1
$\begingroup$

Consider a one step binomial tree model for stock price. The classical setup is as below:

At time $t=0$, the stock price is $S_0$.

At time $t=1$, the stock has probability $p$ to jump up to price $S_1^u = uS_0$ (define $u:=S_1^u/S_0$); and probability $q=1-p$ to jump down to price $S_1^d = dS_0$ (define $d:=S_1^d/S_0$).

Let the risk free interest rate as $r$. Normally, $1+r < pu + qd$, so $$\frac{1}{1+r} \mathbb{E}[S_1] = \frac{pu+qd}{1+r}S_0 > S_0$$ , or, at time $0$ the stock is priced as $S_0$, lower than the discounted value of stock price expectation at time $1$.

Now, my question is , can we interpret the underbid of the stock price, $\frac{1}{1+r} \mathbb{E}[S_1] - S_0$, as the risk premium, or the cost because of uncertainties?

If so, is there any related formula? For example, an equation linking the stock price and its volatility $\sigma$?

Ps. in the risk neutral world, the probabilities are $\tilde p=\frac{1+r-d}{u-d}$ and $\tilde q = 1-\tilde p=\frac{u-1-r}{u-d}$, and we have $S_0 = \frac{1}{1+r} (\tilde p S_1^u + \tilde q S_1^d) = \mathbb{\tilde E}\left[\frac{S_1}{1+r}\right]$ , in other words, the stock price $S_t$ is a martingale, under numeraire $(1+r)$ and risk neutral measure. These are all smart and classic, but not related to my question.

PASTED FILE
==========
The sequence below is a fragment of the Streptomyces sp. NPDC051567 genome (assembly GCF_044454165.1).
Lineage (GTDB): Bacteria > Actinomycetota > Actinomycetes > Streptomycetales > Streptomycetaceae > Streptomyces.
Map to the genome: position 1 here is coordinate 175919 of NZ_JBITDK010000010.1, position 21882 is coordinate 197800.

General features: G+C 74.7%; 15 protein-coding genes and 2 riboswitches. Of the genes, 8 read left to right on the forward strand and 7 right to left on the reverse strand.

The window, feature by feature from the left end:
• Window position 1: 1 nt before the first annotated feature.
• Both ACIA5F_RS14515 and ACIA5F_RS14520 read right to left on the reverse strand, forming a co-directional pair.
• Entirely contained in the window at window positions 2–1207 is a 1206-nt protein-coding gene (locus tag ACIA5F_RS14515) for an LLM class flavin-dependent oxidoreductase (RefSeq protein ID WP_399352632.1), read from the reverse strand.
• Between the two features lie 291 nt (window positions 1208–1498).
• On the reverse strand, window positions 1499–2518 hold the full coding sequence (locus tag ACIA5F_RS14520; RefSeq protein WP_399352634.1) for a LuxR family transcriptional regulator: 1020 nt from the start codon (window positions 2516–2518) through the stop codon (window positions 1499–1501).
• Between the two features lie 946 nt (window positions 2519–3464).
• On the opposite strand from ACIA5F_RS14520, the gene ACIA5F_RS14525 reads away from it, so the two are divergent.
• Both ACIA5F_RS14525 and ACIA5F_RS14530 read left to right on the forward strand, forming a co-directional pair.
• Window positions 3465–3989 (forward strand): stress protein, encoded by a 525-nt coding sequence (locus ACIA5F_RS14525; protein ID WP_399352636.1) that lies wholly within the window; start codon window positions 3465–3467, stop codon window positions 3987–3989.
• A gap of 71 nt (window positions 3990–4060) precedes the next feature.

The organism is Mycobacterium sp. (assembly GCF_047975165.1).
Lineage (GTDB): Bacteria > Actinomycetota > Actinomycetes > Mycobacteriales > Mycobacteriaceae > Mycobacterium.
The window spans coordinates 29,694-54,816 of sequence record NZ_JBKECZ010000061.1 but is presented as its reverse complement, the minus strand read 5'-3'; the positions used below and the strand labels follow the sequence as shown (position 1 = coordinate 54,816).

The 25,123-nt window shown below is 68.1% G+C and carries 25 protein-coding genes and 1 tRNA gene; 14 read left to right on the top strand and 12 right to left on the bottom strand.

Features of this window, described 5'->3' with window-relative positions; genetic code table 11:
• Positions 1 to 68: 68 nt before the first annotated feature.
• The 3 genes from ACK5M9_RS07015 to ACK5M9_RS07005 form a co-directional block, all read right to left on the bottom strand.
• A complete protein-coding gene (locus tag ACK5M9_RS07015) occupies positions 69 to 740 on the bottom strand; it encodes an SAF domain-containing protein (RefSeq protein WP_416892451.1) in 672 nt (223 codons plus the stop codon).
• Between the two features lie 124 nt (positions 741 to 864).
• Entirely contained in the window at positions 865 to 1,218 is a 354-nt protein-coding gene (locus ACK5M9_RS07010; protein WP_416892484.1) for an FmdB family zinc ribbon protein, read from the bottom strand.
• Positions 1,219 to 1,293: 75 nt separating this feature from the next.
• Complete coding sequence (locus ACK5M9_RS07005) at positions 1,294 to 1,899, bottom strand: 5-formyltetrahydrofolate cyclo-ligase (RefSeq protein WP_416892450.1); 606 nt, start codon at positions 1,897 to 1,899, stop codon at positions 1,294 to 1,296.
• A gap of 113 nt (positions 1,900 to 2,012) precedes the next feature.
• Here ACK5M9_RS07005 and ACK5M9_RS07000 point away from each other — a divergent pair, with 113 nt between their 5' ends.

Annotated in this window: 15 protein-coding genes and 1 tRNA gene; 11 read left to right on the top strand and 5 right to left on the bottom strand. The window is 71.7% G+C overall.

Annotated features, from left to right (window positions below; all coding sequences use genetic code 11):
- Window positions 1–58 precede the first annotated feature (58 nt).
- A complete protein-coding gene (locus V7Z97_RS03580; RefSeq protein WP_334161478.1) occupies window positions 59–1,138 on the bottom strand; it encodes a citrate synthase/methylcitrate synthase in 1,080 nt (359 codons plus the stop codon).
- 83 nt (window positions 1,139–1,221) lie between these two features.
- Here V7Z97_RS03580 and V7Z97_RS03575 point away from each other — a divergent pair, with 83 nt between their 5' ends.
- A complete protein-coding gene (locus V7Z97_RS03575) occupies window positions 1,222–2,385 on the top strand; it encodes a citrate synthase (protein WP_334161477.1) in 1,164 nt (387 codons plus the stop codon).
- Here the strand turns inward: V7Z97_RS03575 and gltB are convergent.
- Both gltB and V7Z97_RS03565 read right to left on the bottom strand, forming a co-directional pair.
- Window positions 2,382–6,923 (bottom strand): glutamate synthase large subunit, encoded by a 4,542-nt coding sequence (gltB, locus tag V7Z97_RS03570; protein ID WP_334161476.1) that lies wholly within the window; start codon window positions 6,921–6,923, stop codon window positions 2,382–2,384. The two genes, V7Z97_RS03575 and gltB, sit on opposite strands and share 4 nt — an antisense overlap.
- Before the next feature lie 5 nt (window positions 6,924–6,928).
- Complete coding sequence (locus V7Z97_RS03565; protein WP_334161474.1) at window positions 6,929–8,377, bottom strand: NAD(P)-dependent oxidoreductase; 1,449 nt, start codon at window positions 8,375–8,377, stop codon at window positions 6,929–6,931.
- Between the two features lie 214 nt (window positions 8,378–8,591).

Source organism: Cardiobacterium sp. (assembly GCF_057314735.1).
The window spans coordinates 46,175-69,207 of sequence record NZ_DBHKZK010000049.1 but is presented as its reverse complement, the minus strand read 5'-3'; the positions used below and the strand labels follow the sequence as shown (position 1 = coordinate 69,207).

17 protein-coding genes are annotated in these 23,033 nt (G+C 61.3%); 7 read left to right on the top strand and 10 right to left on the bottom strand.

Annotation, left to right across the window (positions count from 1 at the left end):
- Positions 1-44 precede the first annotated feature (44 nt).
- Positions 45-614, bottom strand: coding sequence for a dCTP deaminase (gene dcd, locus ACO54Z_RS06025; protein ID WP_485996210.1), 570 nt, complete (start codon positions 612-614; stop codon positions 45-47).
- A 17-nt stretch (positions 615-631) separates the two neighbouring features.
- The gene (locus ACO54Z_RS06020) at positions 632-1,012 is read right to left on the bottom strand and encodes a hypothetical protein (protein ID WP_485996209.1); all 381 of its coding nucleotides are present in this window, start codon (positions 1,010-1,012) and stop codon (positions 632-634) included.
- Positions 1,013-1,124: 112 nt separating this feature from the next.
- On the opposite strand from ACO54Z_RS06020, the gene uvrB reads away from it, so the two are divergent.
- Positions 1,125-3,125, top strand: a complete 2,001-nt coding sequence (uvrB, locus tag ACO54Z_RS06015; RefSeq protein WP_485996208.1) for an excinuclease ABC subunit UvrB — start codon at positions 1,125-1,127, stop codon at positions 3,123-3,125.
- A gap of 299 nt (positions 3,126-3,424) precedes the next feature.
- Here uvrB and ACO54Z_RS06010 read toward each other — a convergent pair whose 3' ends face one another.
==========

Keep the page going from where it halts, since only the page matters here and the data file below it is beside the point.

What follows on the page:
$\endgroup$
  • $\begingroup$ "Normally, $1 + r < pu + qd$" This is a very strong assumption. "Normally"? $\endgroup$ – pincopallino Jun 16 '14 at 7:35
0
$\begingroup$

I'm not sure if I understand you perfectly, but basically, you have:

$$\mathbb{E}(S_1)= p S_0 u + (1-p) S_0 d = S_0\left[p (u-d) +d \right]$$

This is simply the expectation (i.e. there is no pricing here).

Notice that this means that:

$$\mathbb{E}\left[\frac{S_1}{S_0}\right]=p (u-d) + d$$

So the expected rate of return is $1+R_S=p (u-d) + d$.

If the investment was risk-free, it should yield $1+R_f$. So, you can say that the risk premium in there is $(1+R_S)-(1+R_f)=R_S-R_f=p (u-d) + d -1 -R_f$.

Notice that the volatility of the stock price here is determined by the choice of the $u$ and $d$ parameters.

$\endgroup$
0
$\begingroup$

I think I got the quantitative explanation in Steven E. Shreve's "Stochastic calculus for finance II":

ch 5.2.2

$\endgroup$

Your Answer

By clicking “Post Your Answer”, you agree to our terms of service, privacy policy and cookie policy

Not the answer you're looking for? Browse other questions tagged or ask your own question.